Ask an Almost-Adult



Every month, Lithium writer Alana James will be tackling your tough questions! The following inquiries were submitted anonymously.

Anonymous: What should I do if I’m in a situation where I feel isolated and left out while everyone has their own tight-knit friend groups?
Alana: I’ve found that if you are starting to feel isolated, the best thing to do is take a chance and try to make a new friend! I know it may seem difficult to do and that others may not accept you since they already have friends, but most people won’t object to a potential new best friend. I’m a senior, and I was a loner for most of high school. I only recently started socializing more and getting to know new people. One way to try to make a new friend is through group projects. Try to find things to talk about besides school until you find something that you both have in common—but make sure to get your work done!
I realize it may seem very nerve-racking to talk to someone first, but all friendships have to start somewhere. Some people feel more comfortable starting off friendships through texting and then that will progress to in-person communication. I hope this helps!

Anonymous: How do I convince my parents that art is a career I can pursue (in my case, film and photography)? They believe it isn’t a real job and that I won’t make money.
Alana: I believe this is one of the most common conflicts of our generation—deciding whether or not to pursue art. I’m also currently going through a similar situation, and the thing that stuck with my parents is letting them know how passionate I was about an artistic career. Once they realized how unhappy I would be with anything else, they became very considerate and—though not completely agreeing with the choice—added in some conditions. For example, I could pursue an arts degree while having a minor in something business-related, or go to a school that will allow me to be exposed to different areas of the field so that I can have more versatile skills.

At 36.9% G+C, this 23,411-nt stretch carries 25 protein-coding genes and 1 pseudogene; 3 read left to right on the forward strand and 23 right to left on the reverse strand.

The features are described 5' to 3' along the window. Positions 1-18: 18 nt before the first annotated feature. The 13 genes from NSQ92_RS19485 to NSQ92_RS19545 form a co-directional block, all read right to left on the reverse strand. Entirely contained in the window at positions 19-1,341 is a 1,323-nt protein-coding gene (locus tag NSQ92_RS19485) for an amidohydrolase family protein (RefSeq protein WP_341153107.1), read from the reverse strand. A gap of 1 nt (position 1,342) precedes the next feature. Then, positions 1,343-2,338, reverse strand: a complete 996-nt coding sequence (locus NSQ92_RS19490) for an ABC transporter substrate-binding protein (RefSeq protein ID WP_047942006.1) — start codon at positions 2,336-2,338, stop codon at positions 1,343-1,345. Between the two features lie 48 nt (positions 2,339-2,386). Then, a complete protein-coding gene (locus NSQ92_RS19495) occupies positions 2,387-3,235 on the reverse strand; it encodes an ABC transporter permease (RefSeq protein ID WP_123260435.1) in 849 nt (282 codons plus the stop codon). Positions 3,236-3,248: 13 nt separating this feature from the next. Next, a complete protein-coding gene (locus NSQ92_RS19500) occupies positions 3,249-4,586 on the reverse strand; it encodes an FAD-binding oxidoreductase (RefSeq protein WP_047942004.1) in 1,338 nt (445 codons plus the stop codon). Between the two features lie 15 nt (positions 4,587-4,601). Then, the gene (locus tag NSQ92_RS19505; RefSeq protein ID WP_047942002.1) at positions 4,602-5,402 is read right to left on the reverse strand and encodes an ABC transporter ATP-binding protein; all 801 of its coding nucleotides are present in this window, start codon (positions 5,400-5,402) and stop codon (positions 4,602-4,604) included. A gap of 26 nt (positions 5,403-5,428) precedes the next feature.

Parents want the best for us, and because of that, they fear the future hardships we may endure as the result of inconsistency in an art field. I recommend sitting down with your parents and talking about the different options you have that will enable you to still study film/photography while still maintaining a reliable income in your career. Best of luck!

Anonymous: I’m trying to put together some type of poetry book/zine and I’m figuring out the pricing. What are some factors that may define it?
Alana: Something very important to consider is what you believe it is actually worth. When I say this, I don’t mean on a scale of $1-$100, how talented am I and what should people pay for my amazingness? But how much time and effort was put into your work? Considering the quantity of your creations is also a huge factor. Many starting zine creators & art sellers worry about whether their pricing is too high. Despite this, be aware that there is nothing wrong with wanting to make profit off of your works—don’t sell a $5 work for $1.

In regards to price ranges, be aware that since you are just starting out, your goal is to make your work widely available and accessible to a wide range of people in order to become more well known. I’d personally say $3-$5 is a nice starting point, though you should heavily take into consideration the quantity you are releasing so that you are selling at a reasonable price. Good luck!

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